I’m in the demographic group that will not see much social security from her Social Security. According to my calculations, modest as they are, I expect that by the time I’m old enough for Social Security there won’t be enough young people in the workforce to be paying for my benefits. It’s been estimated that the amount paid out to retirees will begin to exceed that paid in by workers in 2018, so my numbers are not that much off. Therefore, all my working life I’ve been building a nest egg, so I won’t be a burden to my offspring or other relatives. Several of my friends are currently supporting their disabled parent(s) and their child(ren) in college; being a financial burden is one of the things I’d fear most from old age. And yes, I have done a good job in my pension planning. Therefore I believe that I can do a better job than the government in spending, or “investing”, my money. Not being a particularly talented investor (Warren Buffet has nothing to fear from me), I expect that the average person, like myself, can do a capable job if allowed.
Today the Wall Street Journal writes on “privatizing Social Security”:
Start with the political scare word, “privatization.” This accusation works with some voters because many Americans mistakenly assume that their payroll deductions are currently going into a government account with their name on it that will then be paid out when they retire. Privatization conjures up a vision that they will have to provide for their own retirement with no government safety net whatsoever.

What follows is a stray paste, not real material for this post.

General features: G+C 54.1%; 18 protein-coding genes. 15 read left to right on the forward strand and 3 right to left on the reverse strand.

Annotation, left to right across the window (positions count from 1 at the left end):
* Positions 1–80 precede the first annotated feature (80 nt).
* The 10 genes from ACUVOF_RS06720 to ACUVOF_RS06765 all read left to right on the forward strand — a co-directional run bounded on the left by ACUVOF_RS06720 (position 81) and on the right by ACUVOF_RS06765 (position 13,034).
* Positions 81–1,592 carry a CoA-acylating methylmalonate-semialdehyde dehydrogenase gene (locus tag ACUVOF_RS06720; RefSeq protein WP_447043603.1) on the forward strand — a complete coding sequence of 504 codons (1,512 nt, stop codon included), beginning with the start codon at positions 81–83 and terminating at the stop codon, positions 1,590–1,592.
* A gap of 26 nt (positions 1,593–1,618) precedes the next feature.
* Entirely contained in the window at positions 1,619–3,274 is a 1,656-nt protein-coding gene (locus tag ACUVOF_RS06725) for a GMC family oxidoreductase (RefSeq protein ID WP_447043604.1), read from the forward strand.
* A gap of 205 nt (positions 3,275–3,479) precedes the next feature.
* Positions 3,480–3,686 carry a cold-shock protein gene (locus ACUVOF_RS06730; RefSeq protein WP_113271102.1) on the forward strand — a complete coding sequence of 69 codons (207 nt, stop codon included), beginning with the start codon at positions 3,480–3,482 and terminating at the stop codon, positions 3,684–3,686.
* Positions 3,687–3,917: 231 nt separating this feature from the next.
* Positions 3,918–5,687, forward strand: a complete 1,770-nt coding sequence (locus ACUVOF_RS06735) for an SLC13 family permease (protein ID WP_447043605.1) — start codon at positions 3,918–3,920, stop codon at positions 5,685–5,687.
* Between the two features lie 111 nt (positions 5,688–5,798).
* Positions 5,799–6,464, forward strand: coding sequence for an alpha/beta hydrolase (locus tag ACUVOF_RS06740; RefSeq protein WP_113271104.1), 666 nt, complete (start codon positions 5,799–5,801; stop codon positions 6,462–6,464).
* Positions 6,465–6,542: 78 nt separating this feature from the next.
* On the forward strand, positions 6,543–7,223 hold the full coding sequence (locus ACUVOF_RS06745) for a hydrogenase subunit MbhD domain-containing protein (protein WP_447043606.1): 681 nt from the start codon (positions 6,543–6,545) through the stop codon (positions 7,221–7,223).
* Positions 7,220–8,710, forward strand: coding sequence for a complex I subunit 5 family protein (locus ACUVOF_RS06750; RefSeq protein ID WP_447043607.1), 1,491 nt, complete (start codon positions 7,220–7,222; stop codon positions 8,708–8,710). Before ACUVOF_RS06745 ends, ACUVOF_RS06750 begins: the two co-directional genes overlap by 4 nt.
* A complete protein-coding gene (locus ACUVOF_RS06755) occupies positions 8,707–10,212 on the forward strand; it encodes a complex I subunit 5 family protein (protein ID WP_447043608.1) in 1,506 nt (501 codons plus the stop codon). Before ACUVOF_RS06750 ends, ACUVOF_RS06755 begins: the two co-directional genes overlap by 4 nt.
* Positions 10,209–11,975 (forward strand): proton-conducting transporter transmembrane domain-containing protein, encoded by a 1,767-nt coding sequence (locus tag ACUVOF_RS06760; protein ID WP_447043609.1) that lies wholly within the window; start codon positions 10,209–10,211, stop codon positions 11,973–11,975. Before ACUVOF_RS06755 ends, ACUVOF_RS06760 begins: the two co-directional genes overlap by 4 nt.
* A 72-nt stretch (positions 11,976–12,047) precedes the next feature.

Sorry to break it to these trusting souls, but there are no Social Security accounts. Today’s payroll taxes are spent by today’s politicians. And in today’s system, future benefits depend on politicians elected years from now keeping to the spirit of vague promises made by today’s politicians. That’s not the kind of guarantee we find comforting. Mr. Bush is talking about giving workers the kind of personal accounts, with an actual property right, that many thought they had all along, and filling them with real assets, not mere promises.
Social Security would still be a government program, but one with a choice of whether to stick with the negative real returns currently offered, or obtain positive growth available from a diversified portfolio of assets. Even the safety net part of Social Security would be made stronger and more reliable by putting government finances on a more sustainable footing. Far from cutting benefits, this is the only way to preserve them, short of raising taxes to a level that would destroy the economy.
I also believe that the “privatizing” would have a beneficial effect on financial markets and the financial net worth of individual investors, if only by decreasing the expected tax burden. As Dr. Prescott said, “The idea that you can increase taxes and stimulate the economy is pretty damn stupid.”